I am somewhat surprised that others have read this piece as a kind of love letter. I had thought it was much too critical and dismissive, even ridiculing, of her work. [I, myself, was largely indifferent to her work though Have One on Me has won me over a little bit more.] I wanted my speaker to fight against that tearing-down impulse and arrive at a position less disparaging. Perhaps “not getting” what others were appreciating from her musically, this speaker pushes into the realm of idolatry. This is perhaps too safe of a move by any listener, but in the absence of any real connection with the work, one tends to connect to the personality. Whether we like it or not, this is what happens. We can object to the cult of personality, but it is a powerful agent in how people relate to music (despite how much one wishes for a more analytical appreciation for an artist’s efforts). What a wonderful world it might be if such a lusty projection as the speaker in “Your Feyness” commits could be disallowed. Alas, I fear that such a personal connection is the sizzle for any musician, the difference between hearing an artist on iTunes and seeing him or her perform live.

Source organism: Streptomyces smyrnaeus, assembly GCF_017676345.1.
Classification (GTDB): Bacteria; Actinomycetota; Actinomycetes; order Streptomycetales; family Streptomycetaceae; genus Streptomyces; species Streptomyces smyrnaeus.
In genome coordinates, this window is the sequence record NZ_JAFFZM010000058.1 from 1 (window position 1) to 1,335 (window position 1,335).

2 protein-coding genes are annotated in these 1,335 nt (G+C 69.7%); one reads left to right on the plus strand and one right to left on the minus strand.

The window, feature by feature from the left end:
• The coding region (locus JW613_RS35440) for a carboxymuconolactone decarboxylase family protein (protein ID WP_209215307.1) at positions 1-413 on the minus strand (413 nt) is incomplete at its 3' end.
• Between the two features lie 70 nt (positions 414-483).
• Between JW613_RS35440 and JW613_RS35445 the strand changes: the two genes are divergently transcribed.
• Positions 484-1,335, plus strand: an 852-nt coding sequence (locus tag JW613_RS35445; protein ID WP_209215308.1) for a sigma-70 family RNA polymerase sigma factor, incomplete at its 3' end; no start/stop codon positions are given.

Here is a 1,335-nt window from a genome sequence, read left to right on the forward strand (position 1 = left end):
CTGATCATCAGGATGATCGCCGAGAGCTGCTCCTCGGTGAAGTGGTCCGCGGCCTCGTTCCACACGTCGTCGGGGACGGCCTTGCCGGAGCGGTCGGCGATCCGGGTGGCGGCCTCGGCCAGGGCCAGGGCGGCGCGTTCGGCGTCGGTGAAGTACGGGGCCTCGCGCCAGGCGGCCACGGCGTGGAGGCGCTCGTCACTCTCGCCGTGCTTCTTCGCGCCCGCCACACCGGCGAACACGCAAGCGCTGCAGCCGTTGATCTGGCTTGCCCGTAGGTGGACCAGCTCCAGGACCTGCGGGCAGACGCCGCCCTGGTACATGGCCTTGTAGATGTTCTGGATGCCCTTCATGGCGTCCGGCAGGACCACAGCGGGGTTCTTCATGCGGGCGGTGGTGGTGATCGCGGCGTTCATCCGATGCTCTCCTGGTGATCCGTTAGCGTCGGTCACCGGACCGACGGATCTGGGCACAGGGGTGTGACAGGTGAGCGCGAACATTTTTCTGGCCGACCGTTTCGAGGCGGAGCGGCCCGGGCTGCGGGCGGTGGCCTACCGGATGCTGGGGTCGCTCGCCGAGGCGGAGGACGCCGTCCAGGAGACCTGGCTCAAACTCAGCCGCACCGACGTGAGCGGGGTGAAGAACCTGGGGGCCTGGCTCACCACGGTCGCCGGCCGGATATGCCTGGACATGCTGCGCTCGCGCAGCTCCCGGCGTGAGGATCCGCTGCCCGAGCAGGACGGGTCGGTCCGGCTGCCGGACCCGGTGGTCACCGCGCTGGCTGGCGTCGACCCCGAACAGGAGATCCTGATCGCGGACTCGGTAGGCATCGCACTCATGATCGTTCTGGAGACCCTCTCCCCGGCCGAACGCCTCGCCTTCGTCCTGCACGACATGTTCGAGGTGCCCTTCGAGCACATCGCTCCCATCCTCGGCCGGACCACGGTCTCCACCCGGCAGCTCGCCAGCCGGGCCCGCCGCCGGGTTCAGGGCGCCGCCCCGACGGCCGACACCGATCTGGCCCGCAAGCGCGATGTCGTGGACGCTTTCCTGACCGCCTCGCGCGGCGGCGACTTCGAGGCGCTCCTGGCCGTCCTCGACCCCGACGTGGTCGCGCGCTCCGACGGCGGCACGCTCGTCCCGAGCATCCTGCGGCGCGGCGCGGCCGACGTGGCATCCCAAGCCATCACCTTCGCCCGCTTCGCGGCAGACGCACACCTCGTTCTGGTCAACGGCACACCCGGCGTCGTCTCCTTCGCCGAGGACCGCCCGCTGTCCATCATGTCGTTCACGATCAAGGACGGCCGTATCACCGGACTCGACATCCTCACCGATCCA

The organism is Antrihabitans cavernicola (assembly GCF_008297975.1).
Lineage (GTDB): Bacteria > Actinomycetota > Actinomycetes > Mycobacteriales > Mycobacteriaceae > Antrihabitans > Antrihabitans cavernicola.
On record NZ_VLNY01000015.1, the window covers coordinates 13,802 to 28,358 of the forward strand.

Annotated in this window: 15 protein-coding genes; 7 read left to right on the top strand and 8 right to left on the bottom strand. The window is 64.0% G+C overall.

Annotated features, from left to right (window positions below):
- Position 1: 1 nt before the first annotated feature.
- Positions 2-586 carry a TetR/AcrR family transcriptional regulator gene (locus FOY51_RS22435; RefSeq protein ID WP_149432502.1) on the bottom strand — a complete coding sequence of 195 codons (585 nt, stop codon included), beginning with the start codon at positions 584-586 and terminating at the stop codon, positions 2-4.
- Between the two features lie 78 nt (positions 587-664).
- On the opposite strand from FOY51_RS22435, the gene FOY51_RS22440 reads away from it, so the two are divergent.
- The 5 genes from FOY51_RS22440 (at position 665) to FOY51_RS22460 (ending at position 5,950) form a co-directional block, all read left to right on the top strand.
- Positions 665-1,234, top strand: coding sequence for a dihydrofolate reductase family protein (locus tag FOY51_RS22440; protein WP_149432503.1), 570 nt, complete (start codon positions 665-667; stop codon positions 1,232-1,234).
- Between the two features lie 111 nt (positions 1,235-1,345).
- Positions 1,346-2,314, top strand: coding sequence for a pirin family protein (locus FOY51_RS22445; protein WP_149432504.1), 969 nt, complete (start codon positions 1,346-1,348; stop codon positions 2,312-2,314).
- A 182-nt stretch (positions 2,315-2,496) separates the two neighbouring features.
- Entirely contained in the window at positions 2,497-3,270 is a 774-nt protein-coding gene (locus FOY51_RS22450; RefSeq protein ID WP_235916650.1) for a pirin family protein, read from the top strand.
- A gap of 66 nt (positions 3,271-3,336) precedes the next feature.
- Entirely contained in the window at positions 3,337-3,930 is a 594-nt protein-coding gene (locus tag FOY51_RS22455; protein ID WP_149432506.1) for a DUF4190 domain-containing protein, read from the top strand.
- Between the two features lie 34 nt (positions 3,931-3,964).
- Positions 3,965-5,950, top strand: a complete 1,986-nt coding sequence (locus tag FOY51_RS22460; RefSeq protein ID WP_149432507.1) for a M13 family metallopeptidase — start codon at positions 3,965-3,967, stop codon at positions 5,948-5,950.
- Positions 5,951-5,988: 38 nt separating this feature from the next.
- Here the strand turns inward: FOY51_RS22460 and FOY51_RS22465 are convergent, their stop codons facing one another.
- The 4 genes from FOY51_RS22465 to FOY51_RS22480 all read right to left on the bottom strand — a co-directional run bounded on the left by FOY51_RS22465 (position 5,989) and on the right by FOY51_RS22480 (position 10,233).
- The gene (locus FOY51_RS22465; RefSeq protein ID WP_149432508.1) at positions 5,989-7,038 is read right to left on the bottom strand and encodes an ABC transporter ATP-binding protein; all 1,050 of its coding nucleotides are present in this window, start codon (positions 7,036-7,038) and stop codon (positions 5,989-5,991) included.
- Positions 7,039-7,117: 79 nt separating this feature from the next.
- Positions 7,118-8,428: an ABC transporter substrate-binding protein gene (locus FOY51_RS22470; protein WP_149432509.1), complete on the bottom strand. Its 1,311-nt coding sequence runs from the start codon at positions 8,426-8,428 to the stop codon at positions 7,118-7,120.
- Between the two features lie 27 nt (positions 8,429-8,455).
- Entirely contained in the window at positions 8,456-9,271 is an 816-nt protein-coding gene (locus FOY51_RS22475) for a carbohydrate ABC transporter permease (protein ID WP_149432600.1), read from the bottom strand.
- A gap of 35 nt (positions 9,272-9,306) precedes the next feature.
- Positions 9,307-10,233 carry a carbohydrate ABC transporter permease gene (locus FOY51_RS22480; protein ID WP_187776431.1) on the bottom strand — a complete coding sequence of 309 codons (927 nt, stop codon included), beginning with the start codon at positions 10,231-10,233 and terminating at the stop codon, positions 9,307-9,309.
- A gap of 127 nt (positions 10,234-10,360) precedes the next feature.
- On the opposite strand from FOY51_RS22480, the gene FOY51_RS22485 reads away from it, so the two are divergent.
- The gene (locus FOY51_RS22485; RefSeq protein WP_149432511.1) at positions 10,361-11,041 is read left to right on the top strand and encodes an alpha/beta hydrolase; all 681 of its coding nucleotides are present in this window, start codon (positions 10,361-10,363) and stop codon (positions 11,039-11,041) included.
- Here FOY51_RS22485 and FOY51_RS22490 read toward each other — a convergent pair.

Still, how anyone has gotten a love letter out of this is beyond me — maybe a facetious love letter that is trying hard to harbor good feelings despite some profound ambivalence.

    I’m also not sure my speaker “possessed feelings for a collapsed sense of the artist’s persona” or any other sense of the artist’s persona (not exactly sure what a “collapsed sense” is). Maybe you are saying that my fabricated speaker has developed fantasies for a degraded version of Newsom. Well, yes, there’s a bit of that, but I think that you focused too much on that Japanese business man line. It’s an arresting and troubling image, for sure (though one that apparently does actually occur and is not just a figment of my imagination). However, I am likely to disagree with you that this speaker’s main perspective of Newsom is a debased one. I think there are several different kinds of projections placed on Newsom in the piece by this speaker. Perhaps you might point out that none of these encroaching projections expectations placed on her is fair. No, they aren’t. Welcome to humanity.

    — Tim Kahl (aka Victor Schnickelfritz)